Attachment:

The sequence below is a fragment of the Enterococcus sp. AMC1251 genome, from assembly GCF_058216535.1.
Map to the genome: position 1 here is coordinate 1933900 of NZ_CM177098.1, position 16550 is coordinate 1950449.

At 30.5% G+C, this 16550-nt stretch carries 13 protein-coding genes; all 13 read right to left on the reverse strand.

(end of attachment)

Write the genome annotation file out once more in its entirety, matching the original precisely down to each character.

The sequence below is a fragment of the Enterococcus sp. AMC1251 genome, from assembly GCF_058216535.1.
Map to the genome: position 1 here is coordinate 1933900 of NZ_CM177098.1, position 16550 is coordinate 1950449.

At 30.5% G+C, this 16550-nt stretch carries 13 protein-coding genes; all 13 read right to left on the reverse strand.